In my case it was extra small deployment.
What I always do before deploying any VMware appliance is create a static DNS record. This makes it easier to connect to the appliance after it’s deployed and for some appliance (like vCenter server its a requirement or the deployment will fail.)
To download the required vROps appliance go to my VMware and select the required version.
To deploy the OVA create a new VM in VMware and select deploy VM from OVF or OVA file.
Give the appliance a Name and either drag and drop the OVA file or browse to the location and select.
Select a datastore
Agree to the end user license agreement.
Select a network, deployment type size, disk provisioning (thin or thick) and if VMware will be powered on automatically. Since this is only a single vCenter setup we will be using a small deployment type.
Set the timezone and network IP, gateway, netmask and domain name
Review the settings and complete.
The VM will start to deploy.
Once the deployment is completed, connect to either the IP or FQDN of the appliance to start the setup.
Select either express or new installation. We will be using the express installation as we only have one vCenter.
Set the admin password.
Complete the install
When the deployment completed the vROps logon page should show.
Logon and completed the installation.
Accept the End user agreement.
Enter your product key or use the evaluation.
You can join customer experience or untick to not take part.
Click finish to complete.
vROps is now installed.
In the next post we will go through connecting to vCenter Server, configure Active directory integration and build out some dashboards.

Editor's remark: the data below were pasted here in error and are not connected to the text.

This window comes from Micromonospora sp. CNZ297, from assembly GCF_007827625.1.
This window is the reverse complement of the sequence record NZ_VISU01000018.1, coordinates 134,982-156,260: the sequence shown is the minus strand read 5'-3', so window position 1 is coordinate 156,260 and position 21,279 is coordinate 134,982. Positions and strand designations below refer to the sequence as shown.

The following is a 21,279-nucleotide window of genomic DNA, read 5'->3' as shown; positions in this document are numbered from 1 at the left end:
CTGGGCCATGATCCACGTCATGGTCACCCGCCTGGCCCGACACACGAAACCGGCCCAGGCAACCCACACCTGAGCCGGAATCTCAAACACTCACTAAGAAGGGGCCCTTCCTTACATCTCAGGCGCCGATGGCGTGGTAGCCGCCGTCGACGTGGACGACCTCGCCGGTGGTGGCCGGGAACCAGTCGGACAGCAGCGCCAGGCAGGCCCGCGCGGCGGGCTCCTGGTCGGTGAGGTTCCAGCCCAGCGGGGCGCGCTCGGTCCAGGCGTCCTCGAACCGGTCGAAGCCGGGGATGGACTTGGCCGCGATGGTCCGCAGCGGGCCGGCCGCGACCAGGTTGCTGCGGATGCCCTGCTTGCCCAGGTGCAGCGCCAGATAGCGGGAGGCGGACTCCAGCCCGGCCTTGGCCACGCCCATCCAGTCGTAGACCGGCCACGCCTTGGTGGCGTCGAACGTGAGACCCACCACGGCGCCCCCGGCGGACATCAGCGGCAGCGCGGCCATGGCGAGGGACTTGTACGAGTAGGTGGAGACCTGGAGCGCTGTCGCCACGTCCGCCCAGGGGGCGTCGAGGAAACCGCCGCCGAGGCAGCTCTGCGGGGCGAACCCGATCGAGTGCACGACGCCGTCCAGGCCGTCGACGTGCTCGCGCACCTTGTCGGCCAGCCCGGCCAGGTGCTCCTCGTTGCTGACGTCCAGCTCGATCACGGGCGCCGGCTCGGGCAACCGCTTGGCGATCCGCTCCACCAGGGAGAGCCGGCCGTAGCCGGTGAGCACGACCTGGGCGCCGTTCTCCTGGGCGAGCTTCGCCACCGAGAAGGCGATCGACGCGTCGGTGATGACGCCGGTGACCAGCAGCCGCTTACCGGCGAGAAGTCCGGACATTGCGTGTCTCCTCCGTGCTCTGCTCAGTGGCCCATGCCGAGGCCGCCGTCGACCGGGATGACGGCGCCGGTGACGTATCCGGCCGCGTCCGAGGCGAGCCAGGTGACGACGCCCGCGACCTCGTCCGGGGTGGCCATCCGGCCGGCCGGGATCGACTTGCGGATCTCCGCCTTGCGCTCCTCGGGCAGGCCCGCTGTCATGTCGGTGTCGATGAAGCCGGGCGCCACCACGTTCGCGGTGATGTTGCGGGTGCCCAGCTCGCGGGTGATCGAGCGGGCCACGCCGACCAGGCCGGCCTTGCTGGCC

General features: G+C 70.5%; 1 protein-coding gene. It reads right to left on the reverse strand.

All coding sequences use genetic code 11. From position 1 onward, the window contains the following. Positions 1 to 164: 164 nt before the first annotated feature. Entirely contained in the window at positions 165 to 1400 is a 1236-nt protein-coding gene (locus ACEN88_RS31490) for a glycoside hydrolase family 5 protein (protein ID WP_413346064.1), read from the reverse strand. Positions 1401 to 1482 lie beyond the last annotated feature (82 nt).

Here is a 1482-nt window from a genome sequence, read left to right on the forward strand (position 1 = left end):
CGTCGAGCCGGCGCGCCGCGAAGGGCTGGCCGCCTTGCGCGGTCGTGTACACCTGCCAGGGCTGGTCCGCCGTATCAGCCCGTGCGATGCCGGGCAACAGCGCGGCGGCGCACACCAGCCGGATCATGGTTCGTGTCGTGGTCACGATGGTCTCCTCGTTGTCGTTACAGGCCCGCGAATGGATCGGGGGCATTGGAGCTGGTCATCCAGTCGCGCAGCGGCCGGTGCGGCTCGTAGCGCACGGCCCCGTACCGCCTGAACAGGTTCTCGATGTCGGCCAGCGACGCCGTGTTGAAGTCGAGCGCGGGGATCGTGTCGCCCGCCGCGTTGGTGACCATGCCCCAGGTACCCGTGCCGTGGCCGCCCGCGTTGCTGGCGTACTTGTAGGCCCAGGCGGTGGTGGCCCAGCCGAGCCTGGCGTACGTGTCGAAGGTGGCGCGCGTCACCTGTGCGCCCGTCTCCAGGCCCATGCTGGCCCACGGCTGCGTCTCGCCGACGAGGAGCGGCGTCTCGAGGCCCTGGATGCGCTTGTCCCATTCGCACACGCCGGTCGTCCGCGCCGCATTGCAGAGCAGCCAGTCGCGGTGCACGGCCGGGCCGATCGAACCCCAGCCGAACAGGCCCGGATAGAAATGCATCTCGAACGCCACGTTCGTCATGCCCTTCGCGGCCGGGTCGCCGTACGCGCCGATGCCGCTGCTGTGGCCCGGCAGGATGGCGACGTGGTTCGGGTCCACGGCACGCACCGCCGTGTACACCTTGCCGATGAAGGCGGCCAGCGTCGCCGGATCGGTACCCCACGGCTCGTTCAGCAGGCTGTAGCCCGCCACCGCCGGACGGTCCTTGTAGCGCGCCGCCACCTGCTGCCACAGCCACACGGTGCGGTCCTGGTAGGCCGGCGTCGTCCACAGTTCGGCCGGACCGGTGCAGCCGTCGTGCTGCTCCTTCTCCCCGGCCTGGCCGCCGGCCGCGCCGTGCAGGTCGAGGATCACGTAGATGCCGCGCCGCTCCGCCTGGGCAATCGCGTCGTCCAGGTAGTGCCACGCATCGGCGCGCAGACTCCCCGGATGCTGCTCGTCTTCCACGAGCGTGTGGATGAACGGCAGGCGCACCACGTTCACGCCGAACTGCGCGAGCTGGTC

Recently we have been having an issue with VMware PowerCLI not passing through the users credentials when running Connect-viserver to connect to our vCenter servers.
This has been causing problems when trying to use scheduled task to automated reports and run remediation task like removing old snapshots or reporting on VMware Tools versions as it is prompting for credentials.
For integrated authentication to work, the vCenter servers needs to be setup to allow single sign on for the domain that you will be connecting from, so confirm that your Active Directory Identity source is added and that SSO works from the web client. If not, complete this first before trying to use PowerCLI with integrated authentication.
I have SSO configured and tested so this wasn’t my issue.
When using the older version of PowerCli version 6.5 and below we had no issue with integrated authentication and would connecting to vCenter server without prompting me for credentials.
We could continue to use the old version of PowerCLI but we would be missing out on improvement and new commandlets so I wanted to try and get the newer version working for automated task.